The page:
Scientists say there is "overwhelming evidence" that a skeleton found under a parking lot is that of England's King Richard III, but their DNA testing also has raised questions about the nobility of some of his royal successors.
The bones of the 15th-century king were dug up in the city of Leicester in 2012, and experts have published initial data suggesting they belong to Richard, including an analysis of his curved spine and the injuries that killed him.
Richard was the last English monarch to die on a battlefield, in 1485.
In the new study — probably the oldest forensic case ever solved — scientists compared DNA from the skeleton to living relatives and analyzed DNA data identifying eye and hair colour, which they matched to the earliest known portrait of the king.
"The probability that this is Richard is 99.999 percent," - Turi King, University of Leicester
"Richard can be likened to a missing person's case," said Turi King, a geneticist at the University of Leicester who led the research. "The probability that this is Richard is 99.999 percent," she said. When King and colleagues compared the skeleton's DNA obtained from the ground-up powder of one tooth and a leg bone to samples provided by a 14th cousin on Richard's maternal side, they found a perfect match.
Based on the skeleton's DNA, King and colleagues hypothesized that Richard had blue eyes and blond hair in childhood, which darkened with age. With no contemporary paintings of the king available, they compared their findings to the earliest known painting of him, which depicts the monarch with light brown hair and blue eyes, painted about 25 years after his death.
The research was published Tuesday in the journal, Nature Communications.
Scientists also compared the skeleton's DNA to samples from living relatives on Richard's father's side. They found no match, a discovery that could throw the nobility of some royals into question.
While researchers weren't able to say where on the family tree the adultery occurred, they said the findings potentially raise questions about the legitimacy of Henry V, Henry VI and the entire Tudor dynasty, including Henry VIII and Elizabeth I.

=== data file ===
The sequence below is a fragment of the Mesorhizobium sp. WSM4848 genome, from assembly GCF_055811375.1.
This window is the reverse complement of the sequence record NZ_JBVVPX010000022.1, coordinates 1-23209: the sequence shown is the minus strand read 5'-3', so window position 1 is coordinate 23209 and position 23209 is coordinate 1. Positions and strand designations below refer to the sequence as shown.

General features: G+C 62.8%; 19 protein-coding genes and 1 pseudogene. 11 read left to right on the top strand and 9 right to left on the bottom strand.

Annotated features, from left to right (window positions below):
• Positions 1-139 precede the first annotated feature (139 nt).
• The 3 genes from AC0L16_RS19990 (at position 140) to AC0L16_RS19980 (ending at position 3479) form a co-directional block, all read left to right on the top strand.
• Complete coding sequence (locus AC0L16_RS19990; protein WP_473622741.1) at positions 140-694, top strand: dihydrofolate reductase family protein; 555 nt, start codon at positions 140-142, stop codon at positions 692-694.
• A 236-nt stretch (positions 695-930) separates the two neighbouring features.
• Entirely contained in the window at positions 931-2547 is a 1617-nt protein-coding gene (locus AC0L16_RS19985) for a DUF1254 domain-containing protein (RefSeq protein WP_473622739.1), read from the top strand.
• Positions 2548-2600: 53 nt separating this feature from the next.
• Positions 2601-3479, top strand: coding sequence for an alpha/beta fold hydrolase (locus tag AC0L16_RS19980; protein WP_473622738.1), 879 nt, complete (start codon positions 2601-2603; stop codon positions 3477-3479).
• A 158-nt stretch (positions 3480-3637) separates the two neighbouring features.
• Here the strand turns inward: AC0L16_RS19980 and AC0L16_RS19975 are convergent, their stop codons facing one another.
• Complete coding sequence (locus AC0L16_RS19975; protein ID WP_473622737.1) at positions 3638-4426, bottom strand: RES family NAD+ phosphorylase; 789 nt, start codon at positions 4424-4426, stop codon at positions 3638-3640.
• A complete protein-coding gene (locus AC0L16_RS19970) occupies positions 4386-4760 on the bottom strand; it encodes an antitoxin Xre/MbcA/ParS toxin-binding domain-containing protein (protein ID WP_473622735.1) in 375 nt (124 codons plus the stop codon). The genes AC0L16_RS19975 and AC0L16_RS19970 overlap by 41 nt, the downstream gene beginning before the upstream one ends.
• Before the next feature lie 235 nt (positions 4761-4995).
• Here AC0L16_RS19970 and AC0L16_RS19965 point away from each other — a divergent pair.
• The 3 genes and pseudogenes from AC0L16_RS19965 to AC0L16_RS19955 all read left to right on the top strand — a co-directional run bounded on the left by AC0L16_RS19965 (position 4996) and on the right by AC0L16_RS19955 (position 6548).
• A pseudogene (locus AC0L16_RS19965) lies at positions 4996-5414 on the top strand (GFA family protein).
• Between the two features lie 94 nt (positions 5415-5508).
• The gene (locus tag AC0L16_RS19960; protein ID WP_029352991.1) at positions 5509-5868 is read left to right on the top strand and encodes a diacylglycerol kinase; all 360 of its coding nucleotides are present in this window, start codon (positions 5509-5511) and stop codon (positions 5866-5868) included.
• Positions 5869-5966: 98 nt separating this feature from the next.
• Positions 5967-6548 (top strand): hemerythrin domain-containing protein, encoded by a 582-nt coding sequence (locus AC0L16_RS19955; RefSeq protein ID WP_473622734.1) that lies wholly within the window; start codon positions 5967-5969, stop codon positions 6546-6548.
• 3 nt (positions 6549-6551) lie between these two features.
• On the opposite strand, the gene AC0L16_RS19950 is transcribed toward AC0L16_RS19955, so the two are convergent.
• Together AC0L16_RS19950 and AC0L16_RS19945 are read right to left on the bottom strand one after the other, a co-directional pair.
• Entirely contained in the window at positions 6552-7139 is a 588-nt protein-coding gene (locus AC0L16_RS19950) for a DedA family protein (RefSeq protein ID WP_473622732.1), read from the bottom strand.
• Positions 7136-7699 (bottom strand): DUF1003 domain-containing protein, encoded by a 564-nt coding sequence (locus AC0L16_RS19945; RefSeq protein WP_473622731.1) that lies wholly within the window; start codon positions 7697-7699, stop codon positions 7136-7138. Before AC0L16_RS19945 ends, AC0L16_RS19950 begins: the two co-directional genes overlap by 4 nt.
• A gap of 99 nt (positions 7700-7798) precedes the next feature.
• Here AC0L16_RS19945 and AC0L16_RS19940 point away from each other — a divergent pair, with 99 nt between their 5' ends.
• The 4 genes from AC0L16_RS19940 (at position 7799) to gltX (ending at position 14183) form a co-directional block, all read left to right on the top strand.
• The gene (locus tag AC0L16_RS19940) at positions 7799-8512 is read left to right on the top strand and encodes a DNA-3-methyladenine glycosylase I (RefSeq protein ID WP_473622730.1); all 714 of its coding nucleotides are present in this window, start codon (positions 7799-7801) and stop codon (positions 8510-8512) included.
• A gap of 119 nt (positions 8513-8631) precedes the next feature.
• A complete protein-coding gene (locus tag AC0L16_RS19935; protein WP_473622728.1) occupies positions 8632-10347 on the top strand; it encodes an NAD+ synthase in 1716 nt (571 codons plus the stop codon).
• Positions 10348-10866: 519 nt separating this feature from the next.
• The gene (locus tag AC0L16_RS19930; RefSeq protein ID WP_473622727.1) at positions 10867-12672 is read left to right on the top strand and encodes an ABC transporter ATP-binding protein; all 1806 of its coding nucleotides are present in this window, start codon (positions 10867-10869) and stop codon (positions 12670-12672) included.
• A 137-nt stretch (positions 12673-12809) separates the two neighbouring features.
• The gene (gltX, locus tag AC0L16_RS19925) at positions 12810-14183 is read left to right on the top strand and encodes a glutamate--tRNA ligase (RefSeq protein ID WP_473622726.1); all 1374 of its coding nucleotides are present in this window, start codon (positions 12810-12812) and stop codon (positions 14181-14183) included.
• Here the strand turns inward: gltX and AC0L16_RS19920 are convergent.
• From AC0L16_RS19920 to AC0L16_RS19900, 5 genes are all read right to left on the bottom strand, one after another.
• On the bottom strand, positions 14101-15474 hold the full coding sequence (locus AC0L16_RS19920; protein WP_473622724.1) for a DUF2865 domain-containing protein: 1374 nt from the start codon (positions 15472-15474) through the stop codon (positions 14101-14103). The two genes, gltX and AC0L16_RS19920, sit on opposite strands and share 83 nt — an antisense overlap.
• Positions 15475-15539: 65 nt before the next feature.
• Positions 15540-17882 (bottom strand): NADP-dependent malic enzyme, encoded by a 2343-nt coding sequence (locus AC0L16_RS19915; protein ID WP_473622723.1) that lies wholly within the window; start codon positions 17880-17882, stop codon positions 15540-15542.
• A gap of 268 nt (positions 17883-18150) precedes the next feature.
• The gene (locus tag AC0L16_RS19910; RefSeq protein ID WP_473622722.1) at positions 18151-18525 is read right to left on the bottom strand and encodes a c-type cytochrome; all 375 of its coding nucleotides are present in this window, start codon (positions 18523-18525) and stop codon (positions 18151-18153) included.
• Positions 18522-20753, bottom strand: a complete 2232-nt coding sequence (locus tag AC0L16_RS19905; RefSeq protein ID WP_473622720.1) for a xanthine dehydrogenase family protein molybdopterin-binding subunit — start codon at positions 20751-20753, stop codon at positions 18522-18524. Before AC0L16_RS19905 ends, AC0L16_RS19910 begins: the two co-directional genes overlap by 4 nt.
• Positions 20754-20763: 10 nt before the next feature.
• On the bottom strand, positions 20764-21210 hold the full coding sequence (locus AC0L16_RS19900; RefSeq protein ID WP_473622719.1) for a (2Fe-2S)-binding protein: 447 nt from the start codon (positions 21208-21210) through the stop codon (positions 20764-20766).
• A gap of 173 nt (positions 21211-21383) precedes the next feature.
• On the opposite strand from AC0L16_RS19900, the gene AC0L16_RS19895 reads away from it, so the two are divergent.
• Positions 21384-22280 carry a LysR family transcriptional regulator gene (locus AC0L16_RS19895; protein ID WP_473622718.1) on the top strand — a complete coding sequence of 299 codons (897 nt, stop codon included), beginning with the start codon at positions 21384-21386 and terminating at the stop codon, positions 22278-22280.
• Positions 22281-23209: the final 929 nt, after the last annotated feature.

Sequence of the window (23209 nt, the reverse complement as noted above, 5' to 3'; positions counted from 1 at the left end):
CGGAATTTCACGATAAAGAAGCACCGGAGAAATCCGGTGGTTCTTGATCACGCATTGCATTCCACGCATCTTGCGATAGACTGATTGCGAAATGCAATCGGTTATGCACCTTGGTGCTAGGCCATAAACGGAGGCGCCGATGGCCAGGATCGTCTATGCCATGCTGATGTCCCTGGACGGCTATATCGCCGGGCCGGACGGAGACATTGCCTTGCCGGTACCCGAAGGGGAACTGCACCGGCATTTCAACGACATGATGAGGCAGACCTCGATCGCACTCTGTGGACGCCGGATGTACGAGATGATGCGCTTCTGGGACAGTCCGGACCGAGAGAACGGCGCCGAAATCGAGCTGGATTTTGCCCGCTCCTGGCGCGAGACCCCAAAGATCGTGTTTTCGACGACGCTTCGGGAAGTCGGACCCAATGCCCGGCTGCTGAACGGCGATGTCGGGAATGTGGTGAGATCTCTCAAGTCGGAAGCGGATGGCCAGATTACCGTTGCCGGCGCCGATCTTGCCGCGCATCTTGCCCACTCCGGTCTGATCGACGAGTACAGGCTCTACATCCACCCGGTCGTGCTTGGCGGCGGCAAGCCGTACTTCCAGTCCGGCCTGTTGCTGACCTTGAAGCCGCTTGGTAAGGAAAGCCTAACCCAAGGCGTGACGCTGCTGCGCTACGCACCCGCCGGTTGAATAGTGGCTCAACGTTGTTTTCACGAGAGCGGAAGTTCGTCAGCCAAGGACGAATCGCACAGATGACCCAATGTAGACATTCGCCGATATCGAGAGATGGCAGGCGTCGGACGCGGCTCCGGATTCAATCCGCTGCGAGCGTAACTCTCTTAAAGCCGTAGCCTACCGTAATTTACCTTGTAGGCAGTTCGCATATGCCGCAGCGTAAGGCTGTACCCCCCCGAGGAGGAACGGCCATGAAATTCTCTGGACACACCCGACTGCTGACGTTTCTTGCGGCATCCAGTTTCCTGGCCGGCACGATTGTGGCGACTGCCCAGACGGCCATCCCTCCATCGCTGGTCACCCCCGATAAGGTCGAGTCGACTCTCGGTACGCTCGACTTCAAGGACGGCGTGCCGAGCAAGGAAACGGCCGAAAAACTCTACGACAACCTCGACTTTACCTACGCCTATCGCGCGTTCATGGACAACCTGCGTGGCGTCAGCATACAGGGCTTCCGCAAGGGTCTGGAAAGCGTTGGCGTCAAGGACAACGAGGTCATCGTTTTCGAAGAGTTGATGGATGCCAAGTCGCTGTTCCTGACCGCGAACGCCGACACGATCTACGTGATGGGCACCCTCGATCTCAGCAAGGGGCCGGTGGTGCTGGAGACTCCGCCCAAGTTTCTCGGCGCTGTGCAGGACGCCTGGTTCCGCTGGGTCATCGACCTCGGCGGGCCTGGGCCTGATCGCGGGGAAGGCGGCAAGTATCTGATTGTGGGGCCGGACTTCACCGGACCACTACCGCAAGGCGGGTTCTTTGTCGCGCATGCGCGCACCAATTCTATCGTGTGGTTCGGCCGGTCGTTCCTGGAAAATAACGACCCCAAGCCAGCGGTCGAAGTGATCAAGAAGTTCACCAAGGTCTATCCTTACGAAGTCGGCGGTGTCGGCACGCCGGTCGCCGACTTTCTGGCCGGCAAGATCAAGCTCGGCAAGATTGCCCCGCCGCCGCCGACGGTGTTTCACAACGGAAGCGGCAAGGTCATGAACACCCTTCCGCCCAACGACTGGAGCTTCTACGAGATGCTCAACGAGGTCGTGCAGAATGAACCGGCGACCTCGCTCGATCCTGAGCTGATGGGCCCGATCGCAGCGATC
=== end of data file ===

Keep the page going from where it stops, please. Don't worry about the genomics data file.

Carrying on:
Still, Kevin Schurer, pro vice chancellor of the University of Leicester and another study author, said claims to the throne are based on more than simply having royal blood and also rest on other things such as battlefield victories and royal marriages.
He said England's current royal family — which is related to Richard's sister and to the House of Tudor — should not be worried. "We are not in any way indicating that Her Majesty (Elizabeth II) shouldn't be on the throne," Schurer said.
Researchers said it was the first time there was scientific evidence that questioned medieval lines of succession in the monarchy.
Other academics said history is littered with claims and counter-claims of royal legitimacy.
"When Richard took the throne, he said his brother Edward should never have been king because he was illegitimate," said Steven Gunn, a tutor in history at Oxford University.
Gunn said it was unlikely anyone would ever learn the truth behind the most damaging rumours about Richard — that he murdered his young nephews to hang onto his crown. Still, Gunn said, a more complex picture of the king is now emerging.
"This opens up a new posthumous discussion about Richard's legacy," the historian said. "He has been misrepresented as just a king with scoliosis."